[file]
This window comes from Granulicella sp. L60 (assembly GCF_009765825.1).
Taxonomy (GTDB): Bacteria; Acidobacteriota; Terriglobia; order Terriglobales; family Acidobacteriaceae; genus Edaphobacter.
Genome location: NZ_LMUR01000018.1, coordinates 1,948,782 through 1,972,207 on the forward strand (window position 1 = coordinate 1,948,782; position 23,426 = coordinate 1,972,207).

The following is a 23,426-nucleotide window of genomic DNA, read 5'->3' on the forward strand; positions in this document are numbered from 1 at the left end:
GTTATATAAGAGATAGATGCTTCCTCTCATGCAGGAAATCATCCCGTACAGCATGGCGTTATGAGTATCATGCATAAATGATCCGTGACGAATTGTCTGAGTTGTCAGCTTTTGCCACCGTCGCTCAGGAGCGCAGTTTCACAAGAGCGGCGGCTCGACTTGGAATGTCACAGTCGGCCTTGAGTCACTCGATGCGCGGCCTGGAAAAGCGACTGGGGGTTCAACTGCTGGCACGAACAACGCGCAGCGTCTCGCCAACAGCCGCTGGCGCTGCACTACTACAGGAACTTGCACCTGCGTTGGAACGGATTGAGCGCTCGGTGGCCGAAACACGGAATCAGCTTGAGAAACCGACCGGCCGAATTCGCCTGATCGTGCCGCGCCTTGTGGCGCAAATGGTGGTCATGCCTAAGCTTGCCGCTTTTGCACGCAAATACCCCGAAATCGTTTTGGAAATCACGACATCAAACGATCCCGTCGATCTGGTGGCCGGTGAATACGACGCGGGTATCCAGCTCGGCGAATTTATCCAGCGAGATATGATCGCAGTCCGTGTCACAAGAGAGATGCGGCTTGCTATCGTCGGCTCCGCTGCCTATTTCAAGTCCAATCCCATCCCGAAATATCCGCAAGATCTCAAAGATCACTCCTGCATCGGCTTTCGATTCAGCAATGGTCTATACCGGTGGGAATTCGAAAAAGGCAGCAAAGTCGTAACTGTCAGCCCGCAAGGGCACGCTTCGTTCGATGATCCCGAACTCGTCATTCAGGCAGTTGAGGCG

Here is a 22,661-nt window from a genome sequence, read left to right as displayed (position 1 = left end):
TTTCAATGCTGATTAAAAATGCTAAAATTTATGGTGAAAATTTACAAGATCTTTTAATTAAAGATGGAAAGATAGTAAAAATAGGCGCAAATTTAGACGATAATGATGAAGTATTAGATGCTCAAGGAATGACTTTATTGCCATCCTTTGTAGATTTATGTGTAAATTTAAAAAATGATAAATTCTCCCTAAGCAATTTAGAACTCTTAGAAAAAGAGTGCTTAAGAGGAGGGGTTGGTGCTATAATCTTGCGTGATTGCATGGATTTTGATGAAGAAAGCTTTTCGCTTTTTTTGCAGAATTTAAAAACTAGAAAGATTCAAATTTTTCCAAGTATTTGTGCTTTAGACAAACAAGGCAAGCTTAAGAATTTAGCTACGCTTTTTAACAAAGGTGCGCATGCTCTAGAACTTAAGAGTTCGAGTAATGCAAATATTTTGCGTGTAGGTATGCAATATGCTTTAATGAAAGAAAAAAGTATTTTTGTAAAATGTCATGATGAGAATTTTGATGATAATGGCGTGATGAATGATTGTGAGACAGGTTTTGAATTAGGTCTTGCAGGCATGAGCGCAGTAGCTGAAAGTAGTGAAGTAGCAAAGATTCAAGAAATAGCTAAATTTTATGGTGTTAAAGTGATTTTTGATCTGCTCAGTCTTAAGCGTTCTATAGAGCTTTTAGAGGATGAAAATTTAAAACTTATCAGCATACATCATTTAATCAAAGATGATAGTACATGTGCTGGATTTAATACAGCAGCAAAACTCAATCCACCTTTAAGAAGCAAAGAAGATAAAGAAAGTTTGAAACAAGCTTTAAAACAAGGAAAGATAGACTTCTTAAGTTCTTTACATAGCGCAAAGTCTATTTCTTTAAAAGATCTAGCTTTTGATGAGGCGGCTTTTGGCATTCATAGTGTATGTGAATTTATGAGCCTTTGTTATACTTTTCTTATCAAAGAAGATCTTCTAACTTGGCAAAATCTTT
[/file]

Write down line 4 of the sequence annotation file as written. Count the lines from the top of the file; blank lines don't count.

The following is a 23,426-nucleotide window of genomic DNA, read 5'->3' on the forward strand; positions in this document are numbered from 1 at the left end: